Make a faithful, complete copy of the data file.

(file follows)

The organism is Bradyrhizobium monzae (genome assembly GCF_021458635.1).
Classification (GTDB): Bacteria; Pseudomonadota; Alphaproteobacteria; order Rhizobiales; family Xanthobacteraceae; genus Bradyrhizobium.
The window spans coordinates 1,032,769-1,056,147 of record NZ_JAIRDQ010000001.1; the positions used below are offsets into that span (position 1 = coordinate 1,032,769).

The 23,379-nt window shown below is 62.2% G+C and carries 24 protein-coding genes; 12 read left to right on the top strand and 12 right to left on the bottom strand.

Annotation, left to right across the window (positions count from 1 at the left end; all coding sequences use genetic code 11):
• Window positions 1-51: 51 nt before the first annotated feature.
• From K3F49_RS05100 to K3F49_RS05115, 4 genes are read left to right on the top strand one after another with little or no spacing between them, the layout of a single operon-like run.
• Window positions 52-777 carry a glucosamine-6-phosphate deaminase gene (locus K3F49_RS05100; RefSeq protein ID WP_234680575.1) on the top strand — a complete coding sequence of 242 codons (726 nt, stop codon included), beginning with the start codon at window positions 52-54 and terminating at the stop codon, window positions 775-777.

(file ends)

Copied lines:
The organism is Bradyrhizobium monzae (genome assembly GCF_021458635.1).
Classification (GTDB): Bacteria; Pseudomonadota; Alphaproteobacteria; order Rhizobiales; family Xanthobacteraceae; genus Bradyrhizobium.
The window spans coordinates 1,032,769-1,056,147 of record NZ_JAIRDQ010000001.1; the positions used below are offsets into that span (position 1 = coordinate 1,032,769).

The 23,379-nt window shown below is 62.2% G+C and carries 24 protein-coding genes; 12 read left to right on the top strand and 12 right to left on the bottom strand.

Annotation, left to right across the window (positions count from 1 at the left end; all coding sequences use genetic code 11):
• Window positions 1-51: 51 nt before the first annotated feature.
• From K3F49_RS05100 to K3F49_RS05115, 4 genes are read left to right on the top strand one after another with little or no spacing between them, the layout of a single operon-like run.
• Window positions 52-777 carry a glucosamine-6-phosphate deaminase gene (locus K3F49_RS05100; RefSeq protein ID WP_234680575.1) on the top strand — a complete coding sequence of 242 codons (726 nt, stop codon included), beginning with the start codon at window positions 52-54 and terminating at the stop codon, window positions 775-777.